If your close relative died because of a careless or intentional action of someone else, you might be wondering if you can hold the at-fault party accountable for taking the life of your loved one. Before embarking on legal action, it is prudent to evaluate whether you are likely to win your case.
You need to understand the elements of a successful wrongful death claim. A New Jersey wrongful death attorney can evaluate your situation and explain your legal rights.
What is a Wrongful Death Claim in New Jersey?
The term “wrongful death” refers to a situation in which someone dies before their time due to someone else’s fault. Dying from these causes is not wrongful death:
- Natural causes
- Old age
- Self-inflicted act
- An illness, accident, or injury that was not caused by someone else’s wrongful act.
The elements one has to prove to win a wrongful death claim include:
- The person who died was a close family member or spouse.
- Someone else caused the death.
- The cause of death was a negligent or intentional wrongful act or failure to act.
Here are some examples of wrongful acts that could form the basis for a wrongful death claim if they cause someone else’s death:
- Causing a motor vehicle accident due to speeding, distracted driving, driving while under the influence, road rage, or some other type of negligence.
- Medical malpractice
- Nursing home neglect or abuse
- Domestic violence
- A criminal act, like assault
- A medication error in a pharmacy or hospital
- A workplace accident
- A defective product like an exploding airbag in a vehicle
- A dangerous prescription drug or medical device
These are only a few examples of situations that could give rise to a wrongful death claim. You will want to talk to your personal injury lawyer about your circumstances to find out if you qualify to take legal action for the death of your loved one.
Can a Family Member File the Wrongful Death Case?
Sometimes, the people who can bring the legal action are not the people who can recover money damages for the loss of the person whose life ended because of wrongful death. Usually, the executor of the deceased person’s will or the administrator of the decedent’s estate (if the person did not have a valid will when they died) are allowed to file the wrongful death claim. Often, the executor or administrator are close family members.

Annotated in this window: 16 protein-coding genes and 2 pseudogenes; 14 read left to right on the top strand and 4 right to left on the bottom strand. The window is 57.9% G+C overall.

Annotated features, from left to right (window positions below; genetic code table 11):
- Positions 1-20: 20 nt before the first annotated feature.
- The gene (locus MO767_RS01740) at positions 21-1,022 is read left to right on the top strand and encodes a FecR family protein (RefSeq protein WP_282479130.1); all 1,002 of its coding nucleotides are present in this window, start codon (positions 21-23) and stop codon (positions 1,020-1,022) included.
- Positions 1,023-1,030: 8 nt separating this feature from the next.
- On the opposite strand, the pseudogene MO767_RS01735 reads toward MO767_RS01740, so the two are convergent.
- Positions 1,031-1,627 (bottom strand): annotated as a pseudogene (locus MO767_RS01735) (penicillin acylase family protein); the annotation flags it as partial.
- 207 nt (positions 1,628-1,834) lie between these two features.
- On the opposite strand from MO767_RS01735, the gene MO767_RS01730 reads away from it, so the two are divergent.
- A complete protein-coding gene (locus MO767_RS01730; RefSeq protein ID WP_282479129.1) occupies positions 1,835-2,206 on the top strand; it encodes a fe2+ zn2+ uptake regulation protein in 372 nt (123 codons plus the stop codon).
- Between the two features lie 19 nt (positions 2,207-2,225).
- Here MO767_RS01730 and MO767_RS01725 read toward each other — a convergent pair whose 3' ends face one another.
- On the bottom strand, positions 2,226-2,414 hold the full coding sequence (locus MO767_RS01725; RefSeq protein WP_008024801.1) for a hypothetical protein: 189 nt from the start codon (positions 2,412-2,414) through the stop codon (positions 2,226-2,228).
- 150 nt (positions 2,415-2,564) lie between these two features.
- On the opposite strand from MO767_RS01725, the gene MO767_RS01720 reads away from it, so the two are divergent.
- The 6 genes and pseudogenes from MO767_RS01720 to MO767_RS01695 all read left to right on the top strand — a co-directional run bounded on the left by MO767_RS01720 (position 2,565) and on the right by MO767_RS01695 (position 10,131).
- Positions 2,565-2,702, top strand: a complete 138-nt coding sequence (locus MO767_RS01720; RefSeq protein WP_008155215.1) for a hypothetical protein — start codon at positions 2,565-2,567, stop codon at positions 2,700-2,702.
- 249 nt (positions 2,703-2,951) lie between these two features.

Damages Recoverable in a Successful Wrongful Death Claim
New Jersey separates the legal action into two parts, the wrongful death claim for the heirs to recover their losses and the survivorship claim to pursue damages the injured person could have received if they had not died from their injuries.
The survival action can recover lost wages from the time of the accident until death, and the deceased person’s medical bills for treating the injuries from the time of the accident until death. Also, the survival action can seek damages for the pain and suffering the decedent experienced from the moment of the injury until death.
New Jersey law allows the recovery of financial losses like funeral and burial, loss of the income of the deceased person, hospital bills after the death, and the value of the services the decedent provided for the family. The heirs can recover compensation for the loss of guidance, companionship, and affection, but not for the grief of the surviving family members. You will want to talk to a New Jersey personal injury attorney as soon as possible because New Jersey limits the time you have to take legal action on a wrongful death claim. Contact our office today for help, we offer a free consultation.